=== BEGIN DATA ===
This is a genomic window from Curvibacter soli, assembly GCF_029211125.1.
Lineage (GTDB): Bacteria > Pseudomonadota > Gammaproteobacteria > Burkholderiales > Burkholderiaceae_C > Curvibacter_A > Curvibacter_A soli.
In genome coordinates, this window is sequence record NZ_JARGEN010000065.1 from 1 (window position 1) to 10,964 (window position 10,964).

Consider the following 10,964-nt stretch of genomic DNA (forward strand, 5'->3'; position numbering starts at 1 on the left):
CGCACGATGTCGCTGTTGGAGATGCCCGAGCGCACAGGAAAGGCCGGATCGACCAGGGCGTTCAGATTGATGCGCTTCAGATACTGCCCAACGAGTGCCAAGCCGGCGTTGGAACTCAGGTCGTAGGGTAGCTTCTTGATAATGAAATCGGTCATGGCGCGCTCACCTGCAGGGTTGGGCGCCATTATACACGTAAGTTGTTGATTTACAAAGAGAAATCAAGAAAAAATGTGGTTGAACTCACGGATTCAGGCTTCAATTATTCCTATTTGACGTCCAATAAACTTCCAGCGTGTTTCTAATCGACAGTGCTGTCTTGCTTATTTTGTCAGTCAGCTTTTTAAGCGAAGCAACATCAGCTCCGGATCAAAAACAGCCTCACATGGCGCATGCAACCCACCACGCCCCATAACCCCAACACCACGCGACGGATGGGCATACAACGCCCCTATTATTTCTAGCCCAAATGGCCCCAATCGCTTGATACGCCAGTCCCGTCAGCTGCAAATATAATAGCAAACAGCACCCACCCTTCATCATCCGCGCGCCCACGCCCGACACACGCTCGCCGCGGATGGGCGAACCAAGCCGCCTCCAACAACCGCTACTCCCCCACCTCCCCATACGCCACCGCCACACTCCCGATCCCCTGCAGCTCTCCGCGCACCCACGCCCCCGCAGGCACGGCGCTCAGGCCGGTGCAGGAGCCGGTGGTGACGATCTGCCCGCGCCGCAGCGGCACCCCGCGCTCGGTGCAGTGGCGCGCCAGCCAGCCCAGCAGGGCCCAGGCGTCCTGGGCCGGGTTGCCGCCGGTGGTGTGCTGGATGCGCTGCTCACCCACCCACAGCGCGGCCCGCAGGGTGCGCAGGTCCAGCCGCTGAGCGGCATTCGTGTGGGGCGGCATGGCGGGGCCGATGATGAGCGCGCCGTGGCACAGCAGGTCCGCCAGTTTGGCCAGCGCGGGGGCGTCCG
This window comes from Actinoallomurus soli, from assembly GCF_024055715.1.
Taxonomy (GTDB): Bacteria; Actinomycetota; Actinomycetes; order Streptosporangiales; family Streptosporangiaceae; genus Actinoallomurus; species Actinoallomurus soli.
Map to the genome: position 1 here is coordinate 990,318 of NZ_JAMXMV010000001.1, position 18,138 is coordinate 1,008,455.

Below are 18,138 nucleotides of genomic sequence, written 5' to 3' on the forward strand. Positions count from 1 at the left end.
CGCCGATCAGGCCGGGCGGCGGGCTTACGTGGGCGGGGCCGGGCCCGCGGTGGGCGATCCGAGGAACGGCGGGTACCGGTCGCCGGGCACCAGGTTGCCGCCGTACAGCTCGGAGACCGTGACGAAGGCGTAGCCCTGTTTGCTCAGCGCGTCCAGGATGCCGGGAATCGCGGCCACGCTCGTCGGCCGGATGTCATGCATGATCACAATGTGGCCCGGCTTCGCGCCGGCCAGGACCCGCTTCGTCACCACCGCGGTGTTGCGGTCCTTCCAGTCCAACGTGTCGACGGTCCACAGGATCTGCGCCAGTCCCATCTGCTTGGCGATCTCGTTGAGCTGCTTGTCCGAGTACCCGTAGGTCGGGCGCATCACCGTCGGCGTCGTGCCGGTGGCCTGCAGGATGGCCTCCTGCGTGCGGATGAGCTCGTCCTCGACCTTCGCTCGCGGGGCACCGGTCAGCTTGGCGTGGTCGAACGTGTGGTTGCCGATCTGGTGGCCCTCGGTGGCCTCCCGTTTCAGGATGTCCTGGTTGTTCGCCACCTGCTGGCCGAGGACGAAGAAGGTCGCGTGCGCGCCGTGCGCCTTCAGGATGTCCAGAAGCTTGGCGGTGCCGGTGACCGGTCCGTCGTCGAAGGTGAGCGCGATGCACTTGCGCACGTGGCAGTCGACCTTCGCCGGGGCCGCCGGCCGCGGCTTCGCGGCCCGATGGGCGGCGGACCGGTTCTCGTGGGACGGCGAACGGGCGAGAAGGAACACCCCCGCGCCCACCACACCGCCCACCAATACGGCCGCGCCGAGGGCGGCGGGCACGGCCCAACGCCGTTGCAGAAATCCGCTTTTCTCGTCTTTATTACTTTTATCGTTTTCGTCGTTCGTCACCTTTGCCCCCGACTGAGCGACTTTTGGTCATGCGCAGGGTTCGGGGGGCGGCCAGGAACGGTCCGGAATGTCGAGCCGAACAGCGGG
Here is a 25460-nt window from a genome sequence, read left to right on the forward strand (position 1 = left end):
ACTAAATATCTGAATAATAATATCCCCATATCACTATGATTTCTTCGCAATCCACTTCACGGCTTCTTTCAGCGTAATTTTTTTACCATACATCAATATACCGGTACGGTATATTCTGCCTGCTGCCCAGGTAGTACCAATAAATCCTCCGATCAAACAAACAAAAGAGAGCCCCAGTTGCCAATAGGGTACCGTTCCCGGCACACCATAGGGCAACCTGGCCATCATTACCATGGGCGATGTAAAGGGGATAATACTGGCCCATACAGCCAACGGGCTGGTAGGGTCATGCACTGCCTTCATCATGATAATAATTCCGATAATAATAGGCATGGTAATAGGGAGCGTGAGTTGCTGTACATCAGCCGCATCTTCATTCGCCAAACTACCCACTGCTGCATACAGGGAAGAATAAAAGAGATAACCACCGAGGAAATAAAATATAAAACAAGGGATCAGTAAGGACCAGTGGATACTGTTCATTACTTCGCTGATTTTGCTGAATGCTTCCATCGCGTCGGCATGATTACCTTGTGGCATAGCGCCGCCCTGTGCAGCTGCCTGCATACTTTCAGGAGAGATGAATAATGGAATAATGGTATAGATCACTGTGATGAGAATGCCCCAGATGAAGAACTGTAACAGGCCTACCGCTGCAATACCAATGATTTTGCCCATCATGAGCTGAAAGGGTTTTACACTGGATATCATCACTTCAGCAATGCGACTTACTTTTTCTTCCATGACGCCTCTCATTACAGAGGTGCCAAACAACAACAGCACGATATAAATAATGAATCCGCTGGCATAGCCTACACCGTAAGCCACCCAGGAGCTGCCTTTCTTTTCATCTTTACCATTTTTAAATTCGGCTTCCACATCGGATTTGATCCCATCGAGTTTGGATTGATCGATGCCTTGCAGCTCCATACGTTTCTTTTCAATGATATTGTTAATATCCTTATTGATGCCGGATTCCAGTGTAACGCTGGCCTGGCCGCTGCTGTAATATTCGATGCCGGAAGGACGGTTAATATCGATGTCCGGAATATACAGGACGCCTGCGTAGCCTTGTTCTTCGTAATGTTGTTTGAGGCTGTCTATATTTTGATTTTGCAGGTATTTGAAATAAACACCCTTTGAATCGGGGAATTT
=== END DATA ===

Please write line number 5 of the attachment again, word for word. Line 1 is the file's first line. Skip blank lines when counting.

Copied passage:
CGCACGATGTCGCTGTTGGAGATGCCCGAGCGCACAGGAAAGGCCGGATCGACCAGGGCGTTCAGATTGATGCGCTTCAGATACTGCCCAACGAGTGCCAAGCCGGCGTTGGAACTCAGGTCGTAGGGTAGCTTCTTGATAATGAAATCGGTCATGGCGCGCTCACCTGCAGGGTTGGGCGCCATTATACACGTAAGTTGTTGATTTACAAAGAGAAATCAAGAAAAAATGTGGTTGAACTCACGGATTCAGGCTTCAATTATTCCTATTTGACGTCCAATAAACTTCCAGCGTGTTTCTAATCGACAGTGCTGTCTTGCTTATTTTGTCAGTCAGCTTTTTAAGCGAAGCAACATCAGCTCCGGATCAAAAACAGCCTCACATGGCGCATGCAACCCACCACGCCCCATAACCCCAACACCACGCGACGGATGGGCATACAACGCCCCTATTATTTCTAGCCCAAATGGCCCCAATCGCTTGATACGCCAGTCCCGTCAGCTGCAAATATAATAGCAAACAGCACCCACCCTTCATCATCCGCGCGCCCACGCCCGACACACGCTCGCCGCGGATGGGCGAACCAAGCCGCCTCCAACAACCGCTACTCCCCCACCTCCCCATACGCCACCGCCACACTCCCGATCCCCTGCAGCTCTCCGCGCACCCACGCCCCCGCAGGCACGGCGCTCAGGCCGGTGCAGGAGCCGGTGGTGACGATCTGCCCGCGCCGCAGCGGCACCCCGCGCTCGGTGCAGTGGCGCGCCAGCCAGCCCAGCAGGGCCCAGGCGTCCTGGGCCGGGTTGCCGCCGGTGGTGTGCTGGATGCGCTGCTCACCCACCCACAGCGCGGCCCGCAGGGTGCGCAGGTCCAGCCGCTGAGCGGCATTCGTGTGGGGCGGCATGGCGGGGCCGATGATGAGCGCGCCGTGGCACAGCAGGTCCGCCAGTTTGGCCAGCGCGGGGGCGTCCG